Pokemon is no stranger to spin-off games. From the Mystery Dungeon games to the Ranger trilogy, from Stadium to Pokken Tournament, this franchise has dipped its toes into just about any genre of game you can think of. That’s one of the largest points behind its success.
But there’s one spin-off game that got swept under the rug. Even back when it came out, it didn’t make nearly as much impact as it deserved. And that game is Pokemon Conquest.
This game is insanely dope! It’s one of the most open-ended and enjoyable strategy games on the market, right up there with Final Fantasy Tactics and the best of Fire Emblem! Not to mention how rich it is with content; I’ve played this game more times than I could count as a kid and I still never saw all it had to offer!
Mostly because all it has to offer can be brutally difficult sometimes.
As you’d expect from a Pokemon game, the plot isn’t super complicated. You’re the Lord/Lady of a small nation in Pokemon-style Feudal Japan. The other nations want to conquer you, so you need to conquer them first and unify the land. How?
By sending your Pokemon and their trainers into the brutal crusade of war!
It’s not a complicated plot. You’re the good guy, there are the bad guys, build an army so you can defeat them. It’s a Pokemon story but everyone is wearing samurai armor.
What makes it cool is that there isn’t just the one story. Once you beat the main campaign, you unlock a series of other stories wherein you play as the characters you met before. Using them and their limited resources, you need to conquer a set portion of the map, be it a small corner of the land or the entire continent. It isn’t just one or two extra stories, either; there are dozens of these!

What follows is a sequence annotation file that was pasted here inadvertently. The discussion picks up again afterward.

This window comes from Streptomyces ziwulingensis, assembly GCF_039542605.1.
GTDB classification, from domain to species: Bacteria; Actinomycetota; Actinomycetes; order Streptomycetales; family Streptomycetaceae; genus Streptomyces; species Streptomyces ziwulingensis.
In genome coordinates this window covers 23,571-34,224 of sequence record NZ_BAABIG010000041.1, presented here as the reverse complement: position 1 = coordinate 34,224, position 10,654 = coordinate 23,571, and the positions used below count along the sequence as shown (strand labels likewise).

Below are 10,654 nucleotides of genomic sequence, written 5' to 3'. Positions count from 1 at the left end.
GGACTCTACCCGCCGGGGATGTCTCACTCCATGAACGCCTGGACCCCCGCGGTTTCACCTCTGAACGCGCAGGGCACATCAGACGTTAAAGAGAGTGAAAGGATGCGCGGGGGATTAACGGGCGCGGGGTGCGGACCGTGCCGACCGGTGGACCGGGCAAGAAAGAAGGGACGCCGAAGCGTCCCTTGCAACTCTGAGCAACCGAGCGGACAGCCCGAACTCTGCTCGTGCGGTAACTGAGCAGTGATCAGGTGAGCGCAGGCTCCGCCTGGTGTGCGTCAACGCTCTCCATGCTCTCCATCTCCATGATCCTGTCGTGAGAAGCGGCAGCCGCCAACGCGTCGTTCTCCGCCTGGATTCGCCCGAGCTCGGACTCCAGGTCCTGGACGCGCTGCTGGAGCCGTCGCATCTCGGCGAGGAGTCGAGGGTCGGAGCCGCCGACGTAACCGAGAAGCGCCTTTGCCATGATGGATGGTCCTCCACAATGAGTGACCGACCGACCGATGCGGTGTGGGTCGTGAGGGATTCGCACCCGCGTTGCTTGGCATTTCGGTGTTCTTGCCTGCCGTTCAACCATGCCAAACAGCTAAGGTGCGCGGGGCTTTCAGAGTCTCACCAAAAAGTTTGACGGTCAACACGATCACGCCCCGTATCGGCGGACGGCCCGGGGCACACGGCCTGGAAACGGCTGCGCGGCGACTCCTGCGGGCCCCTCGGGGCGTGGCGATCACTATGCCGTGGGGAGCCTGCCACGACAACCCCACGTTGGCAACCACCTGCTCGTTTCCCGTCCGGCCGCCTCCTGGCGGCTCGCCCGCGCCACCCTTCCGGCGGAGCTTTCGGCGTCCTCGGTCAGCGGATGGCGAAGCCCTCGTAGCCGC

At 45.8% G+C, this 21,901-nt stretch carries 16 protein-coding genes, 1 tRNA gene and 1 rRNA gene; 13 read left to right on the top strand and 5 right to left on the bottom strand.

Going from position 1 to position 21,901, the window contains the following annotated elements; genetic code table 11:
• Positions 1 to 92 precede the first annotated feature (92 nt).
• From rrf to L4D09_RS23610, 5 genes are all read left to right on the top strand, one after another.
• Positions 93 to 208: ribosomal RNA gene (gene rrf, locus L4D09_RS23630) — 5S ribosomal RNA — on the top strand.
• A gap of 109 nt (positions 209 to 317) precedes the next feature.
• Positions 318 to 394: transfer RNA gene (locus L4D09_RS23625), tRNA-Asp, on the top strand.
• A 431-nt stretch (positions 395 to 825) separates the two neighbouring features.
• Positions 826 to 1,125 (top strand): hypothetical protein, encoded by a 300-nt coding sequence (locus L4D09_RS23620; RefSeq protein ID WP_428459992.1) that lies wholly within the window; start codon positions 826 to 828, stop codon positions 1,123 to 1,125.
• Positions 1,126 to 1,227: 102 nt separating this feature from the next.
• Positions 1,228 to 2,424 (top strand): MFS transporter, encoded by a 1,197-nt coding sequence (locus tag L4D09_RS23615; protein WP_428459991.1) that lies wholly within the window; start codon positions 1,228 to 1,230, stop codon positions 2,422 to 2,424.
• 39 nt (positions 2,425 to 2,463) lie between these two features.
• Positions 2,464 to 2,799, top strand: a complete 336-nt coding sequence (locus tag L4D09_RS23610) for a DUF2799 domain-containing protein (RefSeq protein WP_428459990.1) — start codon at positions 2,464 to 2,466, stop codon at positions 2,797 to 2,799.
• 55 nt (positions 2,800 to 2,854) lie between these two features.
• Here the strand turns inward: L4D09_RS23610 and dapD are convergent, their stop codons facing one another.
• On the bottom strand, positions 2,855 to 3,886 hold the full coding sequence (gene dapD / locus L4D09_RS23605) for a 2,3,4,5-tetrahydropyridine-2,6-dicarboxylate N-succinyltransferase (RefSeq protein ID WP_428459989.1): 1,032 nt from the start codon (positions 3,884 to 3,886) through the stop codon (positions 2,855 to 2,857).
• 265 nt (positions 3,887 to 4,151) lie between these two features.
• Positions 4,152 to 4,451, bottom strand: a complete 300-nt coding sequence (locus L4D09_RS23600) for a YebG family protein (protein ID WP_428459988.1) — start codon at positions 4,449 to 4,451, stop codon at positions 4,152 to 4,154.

And some of them are so hard that I haven’t beaten them to this day. That, or I’m just embarrassingly bad at video games. For the sake of my dignity, I’m gonna pretend that it’s the former.
Stylistically, this game still holds up. It’s got that classic DS charm through and through. Plus, something about Pokemon surrounded by classic Japanese architecture just works.
It works so well that Legends: Arceus just stole it and pretended it did it first.
The character designs are the easy highlight here. Every single character in this game looks fantastic! From the goofy to the cool to those that walk the line between them, all the designs in this game are some of the best in the franchise! When they stand beside their Pokemon, be it their starter or their designated main legendary, they just look so cool!
Even the soundtrack is killer! Rather than remixing classic Pokemon tunes, they made a full-on classic Japanese orchestral score (at least, as much of one as they could manage on the DS). The main theme is backed by a shamisen, several tracks are accompanied by taiko drums, and don’t even get me started on the flutes! Even if you never play this game, you ought to give the OST a listen!
But really. You should play this game.
Pokemon Conquest is a turn-based tactical RPG. Your team of up to six Warlords and their Pokemon go up against the enemy team to either invade or defend territory. Conquer all the territory on the continent, or however much the game wants you to take for that story, and you win.
Upon first glance, Conquest is incredibly simple. Each Warlord has two abilities that they can use to bolster your team in combat, such as a healing item or a special power, and each Pokemon has one or two attack options. Reading it like that, you’d think the game would be your typical RPG fare of ‘get bigger numbers and become invincible.’